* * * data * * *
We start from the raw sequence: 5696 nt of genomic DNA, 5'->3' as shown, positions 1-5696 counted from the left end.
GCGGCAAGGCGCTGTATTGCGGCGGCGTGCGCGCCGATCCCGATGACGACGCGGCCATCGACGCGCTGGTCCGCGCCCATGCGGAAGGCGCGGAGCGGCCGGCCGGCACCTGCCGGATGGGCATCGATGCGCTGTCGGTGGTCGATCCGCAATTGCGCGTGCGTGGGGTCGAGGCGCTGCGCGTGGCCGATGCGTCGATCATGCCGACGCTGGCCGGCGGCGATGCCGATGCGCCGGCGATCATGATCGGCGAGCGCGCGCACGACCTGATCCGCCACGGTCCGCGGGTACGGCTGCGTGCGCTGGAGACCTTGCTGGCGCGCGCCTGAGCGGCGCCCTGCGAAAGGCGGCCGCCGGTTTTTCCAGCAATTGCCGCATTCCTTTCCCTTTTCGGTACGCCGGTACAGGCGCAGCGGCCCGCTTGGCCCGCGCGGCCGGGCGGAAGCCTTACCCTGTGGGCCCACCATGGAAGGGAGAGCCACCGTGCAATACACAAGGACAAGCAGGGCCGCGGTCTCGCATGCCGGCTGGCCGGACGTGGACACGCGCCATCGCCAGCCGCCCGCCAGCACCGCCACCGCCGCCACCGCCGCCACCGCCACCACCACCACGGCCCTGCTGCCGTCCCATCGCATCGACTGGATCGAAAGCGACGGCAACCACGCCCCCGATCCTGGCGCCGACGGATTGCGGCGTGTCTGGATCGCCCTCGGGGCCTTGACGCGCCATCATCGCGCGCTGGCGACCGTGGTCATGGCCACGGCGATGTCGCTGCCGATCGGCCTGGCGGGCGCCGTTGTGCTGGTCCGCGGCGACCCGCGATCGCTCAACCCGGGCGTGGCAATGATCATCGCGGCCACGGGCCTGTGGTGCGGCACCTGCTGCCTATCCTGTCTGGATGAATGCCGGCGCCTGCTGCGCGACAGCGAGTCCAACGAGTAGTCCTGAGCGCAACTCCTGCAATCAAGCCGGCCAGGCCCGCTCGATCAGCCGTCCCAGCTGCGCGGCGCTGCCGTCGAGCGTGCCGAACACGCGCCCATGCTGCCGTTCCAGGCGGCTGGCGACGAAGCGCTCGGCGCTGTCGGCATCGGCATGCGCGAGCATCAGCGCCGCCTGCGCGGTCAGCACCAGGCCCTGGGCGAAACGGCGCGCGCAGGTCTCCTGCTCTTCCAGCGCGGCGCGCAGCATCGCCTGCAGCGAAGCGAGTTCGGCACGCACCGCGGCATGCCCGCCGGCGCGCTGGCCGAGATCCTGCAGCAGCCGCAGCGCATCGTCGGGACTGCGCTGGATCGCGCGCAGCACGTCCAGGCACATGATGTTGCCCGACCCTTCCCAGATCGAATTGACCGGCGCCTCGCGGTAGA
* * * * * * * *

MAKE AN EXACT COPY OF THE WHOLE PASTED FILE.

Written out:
We start from the raw sequence: 5696 nt of genomic DNA, 5'->3' as shown, positions 1-5696 counted from the left end.
GCGGCAAGGCGCTGTATTGCGGCGGCGTGCGCGCCGATCCCGATGACGACGCGGCCATCGACGCGCTGGTCCGCGCCCATGCGGAAGGCGCGGAGCGGCCGGCCGGCACCTGCCGGATGGGCATCGATGCGCTGTCGGTGGTCGATCCGCAATTGCGCGTGCGTGGGGTCGAGGCGCTGCGCGTGGCCGATGCGTCGATCATGCCGACGCTGGCCGGCGGCGATGCCGATGCGCCGGCGATCATGATCGGCGAGCGCGCGCACGACCTGATCCGCCACGGTCCGCGGGTACGGCTGCGTGCGCTGGAGACCTTGCTGGCGCGCGCCTGAGCGGCGCCCTGCGAAAGGCGGCCGCCGGTTTTTCCAGCAATTGCCGCATTCCTTTCCCTTTTCGGTACGCCGGTACAGGCGCAGCGGCCCGCTTGGCCCGCGCGGCCGGGCGGAAGCCTTACCCTGTGGGCCCACCATGGAAGGGAGAGCCACCGTGCAATACACAAGGACAAGCAGGGCCGCGGTCTCGCATGCCGGCTGGCCGGACGTGGACACGCGCCATCGCCAGCCGCCCGCCAGCACCGCCACCGCCGCCACCGCCGCCACCGCCACCACCACCACGGCCCTGCTGCCGTCCCATCGCATCGACTGGATCGAAAGCGACGGCAACCACGCCCCCGATCCTGGCGCCGACGGATTGCGGCGTGTCTGGATCGCCCTCGGGGCCTTGACGCGCCATCATCGCGCGCTGGCGACCGTGGTCATGGCCACGGCGATGTCGCTGCCGATCGGCCTGGCGGGCGCCGTTGTGCTGGTCCGCGGCGACCCGCGATCGCTCAACCCGGGCGTGGCAATGATCATCGCGGCCACGGGCCTGTGGTGCGGCACCTGCTGCCTATCCTGTCTGGATGAATGCCGGCGCCTGCTGCGCGACAGCGAGTCCAACGAGTAGTCCTGAGCGCAACTCCTGCAATCAAGCCGGCCAGGCCCGCTCGATCAGCCGTCCCAGCTGCGCGGCGCTGCCGTCGAGCGTGCCGAACACGCGCCCATGCTGCCGTTCCAGGCGGCTGGCGACGAAGCGCTCGGCGCTGTCGGCATCGGCATGCGCGAGCATCAGCGCCGCCTGCGCGGTCAGCACCAGGCCCTGGGCGAAACGGCGCGCGCAGGTCTCCTGCTCTTCCAGCGCGGCGCGCAGCATCGCCTGCAGCGAAGCGAGTTCGGCACGCACCGCGGCATGCCCGCCGGCGCGCTGGCCGAGATCCTGCAGCAGCCGCAGCGCATCGTCGGGACTGCGCTGGATCGCGCGCAGCACGTCCAGGCACATGATGTTGCCCGACCCTTCCCAGATCGAATTGACCGGCGCCTCGCGGTAGA